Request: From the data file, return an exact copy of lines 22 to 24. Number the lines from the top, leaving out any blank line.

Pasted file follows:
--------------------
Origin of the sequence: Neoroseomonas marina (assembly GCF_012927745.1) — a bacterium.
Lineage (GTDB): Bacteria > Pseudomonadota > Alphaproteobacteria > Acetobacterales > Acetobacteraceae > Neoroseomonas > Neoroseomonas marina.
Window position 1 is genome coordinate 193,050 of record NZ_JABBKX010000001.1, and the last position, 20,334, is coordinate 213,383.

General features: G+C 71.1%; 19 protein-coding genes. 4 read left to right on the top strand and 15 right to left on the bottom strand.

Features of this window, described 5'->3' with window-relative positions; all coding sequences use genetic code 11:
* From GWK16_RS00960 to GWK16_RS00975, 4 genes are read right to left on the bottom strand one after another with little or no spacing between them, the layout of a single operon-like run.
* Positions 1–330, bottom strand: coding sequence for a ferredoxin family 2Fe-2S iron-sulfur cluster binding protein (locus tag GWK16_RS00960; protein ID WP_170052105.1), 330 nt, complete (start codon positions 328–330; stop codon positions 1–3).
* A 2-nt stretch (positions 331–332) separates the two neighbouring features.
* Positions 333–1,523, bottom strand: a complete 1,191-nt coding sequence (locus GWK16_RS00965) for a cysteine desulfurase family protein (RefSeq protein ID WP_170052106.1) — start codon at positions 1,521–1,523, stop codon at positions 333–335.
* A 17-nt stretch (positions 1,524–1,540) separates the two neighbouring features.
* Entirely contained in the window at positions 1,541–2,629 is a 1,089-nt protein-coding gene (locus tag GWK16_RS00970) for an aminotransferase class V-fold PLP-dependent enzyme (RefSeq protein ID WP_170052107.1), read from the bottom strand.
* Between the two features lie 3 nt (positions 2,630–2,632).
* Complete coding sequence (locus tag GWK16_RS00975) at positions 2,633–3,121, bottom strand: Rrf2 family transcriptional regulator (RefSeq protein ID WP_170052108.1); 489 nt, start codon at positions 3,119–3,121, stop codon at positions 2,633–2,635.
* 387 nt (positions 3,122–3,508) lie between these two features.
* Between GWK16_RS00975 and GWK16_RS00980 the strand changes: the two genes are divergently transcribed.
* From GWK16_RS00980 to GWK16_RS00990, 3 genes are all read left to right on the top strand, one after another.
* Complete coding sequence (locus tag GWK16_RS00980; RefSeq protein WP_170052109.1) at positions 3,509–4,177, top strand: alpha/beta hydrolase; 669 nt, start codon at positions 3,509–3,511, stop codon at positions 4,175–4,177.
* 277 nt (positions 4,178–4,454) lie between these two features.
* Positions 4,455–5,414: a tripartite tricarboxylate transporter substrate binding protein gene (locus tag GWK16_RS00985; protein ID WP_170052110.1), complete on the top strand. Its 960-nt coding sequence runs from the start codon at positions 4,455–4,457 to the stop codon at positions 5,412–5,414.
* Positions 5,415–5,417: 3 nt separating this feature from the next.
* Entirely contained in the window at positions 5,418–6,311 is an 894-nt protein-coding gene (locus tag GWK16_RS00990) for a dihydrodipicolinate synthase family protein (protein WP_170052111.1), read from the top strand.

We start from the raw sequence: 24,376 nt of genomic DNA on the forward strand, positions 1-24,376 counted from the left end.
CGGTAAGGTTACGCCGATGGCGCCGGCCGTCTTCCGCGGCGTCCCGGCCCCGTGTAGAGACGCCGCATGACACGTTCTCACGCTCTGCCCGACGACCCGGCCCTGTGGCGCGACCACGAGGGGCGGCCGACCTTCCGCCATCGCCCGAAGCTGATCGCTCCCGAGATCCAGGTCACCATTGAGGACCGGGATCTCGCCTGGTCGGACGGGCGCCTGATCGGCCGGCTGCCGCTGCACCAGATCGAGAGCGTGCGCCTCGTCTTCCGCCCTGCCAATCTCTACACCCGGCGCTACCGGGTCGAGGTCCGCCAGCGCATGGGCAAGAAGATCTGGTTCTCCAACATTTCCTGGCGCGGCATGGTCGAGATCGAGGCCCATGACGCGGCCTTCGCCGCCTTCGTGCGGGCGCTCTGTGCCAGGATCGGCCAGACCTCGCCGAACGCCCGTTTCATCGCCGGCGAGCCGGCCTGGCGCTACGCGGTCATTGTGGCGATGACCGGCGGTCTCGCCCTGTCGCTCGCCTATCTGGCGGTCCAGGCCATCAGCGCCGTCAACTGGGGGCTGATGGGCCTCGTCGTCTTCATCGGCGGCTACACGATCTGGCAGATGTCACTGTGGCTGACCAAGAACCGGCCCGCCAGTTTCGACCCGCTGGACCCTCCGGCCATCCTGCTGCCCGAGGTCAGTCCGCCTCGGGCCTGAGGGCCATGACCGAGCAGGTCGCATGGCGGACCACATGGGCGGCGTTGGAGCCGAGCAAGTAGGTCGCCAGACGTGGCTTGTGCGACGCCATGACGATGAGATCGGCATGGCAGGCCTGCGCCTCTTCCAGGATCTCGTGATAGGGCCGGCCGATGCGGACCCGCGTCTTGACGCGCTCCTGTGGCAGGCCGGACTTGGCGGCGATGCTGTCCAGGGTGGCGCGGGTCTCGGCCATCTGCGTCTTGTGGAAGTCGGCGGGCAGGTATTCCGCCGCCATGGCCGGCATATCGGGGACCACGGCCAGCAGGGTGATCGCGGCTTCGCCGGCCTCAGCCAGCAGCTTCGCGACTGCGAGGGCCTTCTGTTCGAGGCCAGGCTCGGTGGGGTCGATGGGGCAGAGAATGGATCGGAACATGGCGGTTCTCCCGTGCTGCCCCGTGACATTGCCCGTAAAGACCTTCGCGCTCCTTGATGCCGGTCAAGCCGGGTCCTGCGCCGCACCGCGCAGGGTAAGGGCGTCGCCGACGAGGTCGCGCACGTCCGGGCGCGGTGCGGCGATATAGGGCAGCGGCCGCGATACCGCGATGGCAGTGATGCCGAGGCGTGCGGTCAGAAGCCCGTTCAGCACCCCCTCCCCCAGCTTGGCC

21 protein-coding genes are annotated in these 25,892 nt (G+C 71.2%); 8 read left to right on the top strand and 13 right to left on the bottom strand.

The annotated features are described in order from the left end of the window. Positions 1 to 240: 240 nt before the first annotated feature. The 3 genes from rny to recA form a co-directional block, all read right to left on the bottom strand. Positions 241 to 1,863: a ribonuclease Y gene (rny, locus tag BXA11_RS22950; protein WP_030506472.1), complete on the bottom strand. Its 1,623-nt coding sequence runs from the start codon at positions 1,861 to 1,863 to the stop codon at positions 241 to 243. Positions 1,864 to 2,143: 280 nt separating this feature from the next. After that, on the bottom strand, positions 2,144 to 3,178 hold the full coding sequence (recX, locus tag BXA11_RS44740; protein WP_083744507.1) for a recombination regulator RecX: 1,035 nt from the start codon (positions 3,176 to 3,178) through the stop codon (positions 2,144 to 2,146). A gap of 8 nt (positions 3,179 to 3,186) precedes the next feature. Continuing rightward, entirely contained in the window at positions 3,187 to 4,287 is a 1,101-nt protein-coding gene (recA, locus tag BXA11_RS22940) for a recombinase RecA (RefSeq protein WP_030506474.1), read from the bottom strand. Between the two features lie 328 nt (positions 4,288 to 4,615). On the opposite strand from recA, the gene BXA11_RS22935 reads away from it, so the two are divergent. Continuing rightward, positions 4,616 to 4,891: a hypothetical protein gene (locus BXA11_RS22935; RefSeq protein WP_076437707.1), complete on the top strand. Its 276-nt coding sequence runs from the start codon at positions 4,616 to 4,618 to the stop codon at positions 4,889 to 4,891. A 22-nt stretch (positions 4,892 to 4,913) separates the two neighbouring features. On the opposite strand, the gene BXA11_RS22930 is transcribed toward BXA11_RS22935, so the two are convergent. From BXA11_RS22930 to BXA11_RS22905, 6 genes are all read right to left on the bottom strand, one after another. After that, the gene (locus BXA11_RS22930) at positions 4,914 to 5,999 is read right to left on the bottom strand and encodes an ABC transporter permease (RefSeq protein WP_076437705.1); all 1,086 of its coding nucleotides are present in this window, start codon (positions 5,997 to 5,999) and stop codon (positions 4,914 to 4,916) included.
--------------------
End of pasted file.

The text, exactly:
We start from the raw sequence: 24,376 nt of genomic DNA on the forward strand, positions 1-24,376 counted from the left end.
CGGTAAGGTTACGCCGATGGCGCCGGCCGTCTTCCGCGGCGTCCCGGCCCCGTGTAGAGACGCCGCATGACACGTTCTCACGCTCTGCCCGACGACCCGGCCCTGTGGCGCGACCACGAGGGGCGGCCGACCTTCCGCCATCGCCCGAAGCTGATCGCTCCCGAGATCCAGGTCACCATTGAGGACCGGGATCTCGCCTGGTCGGACGGGCGCCTGATCGGCCGGCTGCCGCTGCACCAGATCGAGAGCGTGCGCCTCGTCTTCCGCCCTGCCAATCTCTACACCCGGCGCTACCGGGTCGAGGTCCGCCAGCGCATGGGCAAGAAGATCTGGTTCTCCAACATTTCCTGGCGCGGCATGGTCGAGATCGAGGCCCATGACGCGGCCTTCGCCGCCTTCGTGCGGGCGCTCTGTGCCAGGATCGGCCAGACCTCGCCGAACGCCCGTTTCATCGCCGGCGAGCCGGCCTGGCGCTACGCGGTCATTGTGGCGATGACCGGCGGTCTCGCCCTGTCGCTCGCCTATCTGGCGGTCCAGGCCATCAGCGCCGTCAACTGGGGGCTGATGGGCCTCGTCGTCTTCATCGGCGGCTACACGATCTGGCAGATGTCACTGTGGCTGACCAAGAACCGGCCCGCCAGTTTCGACCCGCTGGACCCTCCGGCCATCCTGCTGCCCGAGGTCAGTCCGCCTCGGGCCTGAGGGCCATGACCGAGCAGGTCGCATGGCGGACCACATGGGCGGCGTTGGAGCCGAGCAAGTAGGTCGCCAGACGTGGCTTGTGCGACGCCATGACGATGAGATCGGCATGGCAGGCCTGCGCCTCTTCCAGGATCTCGTGATAGGGCCGGCCGATGCGGACCCGCGTCTTGACGCGCTCCTGTGGCAGGCCGGACTTGGCGGCGATGCTGTCCAGGGTGGCGCGGGTCTCGGCCATCTGCGTCTTGTGGAAGTCGGCGGGCAGGTATTCCGCCGCCATGGCCGGCATATCGGGGACCACGGCCAGCAGGGTGATCGCGGCTTCGCCGGCCTCAGCCAGCAGCTTCGCGACTGCGAGGGCCTTCTGTTCGAGGCCAGGCTCGGTGGGGTCGATGGGGCAGAGAATGGATCGGAACATGGCGGTTCTCCCGTGCTGCCCCGTGACATTGCCCGTAAAGACCTTCGCGCTCCTTGATGCCGGTCAAGCCGGGTCCTGCGCCGCACCGCGCAGGGTAAGGGCGTCGCCGACGAGGTCGCGCACGTCCGGGCGCGGTGCGGCGATATAGGGCAGCGGCCGCGATACCGCGATGGCAGTGATGCCGAGGCGTGCGGTCAGAAGCCCGTTCAGCACCCCCTCCCCCAGCTTGGCC

21 protein-coding genes are annotated in these 25,892 nt (G+C 71.2%); 8 read left to right on the top strand and 13 right to left on the bottom strand.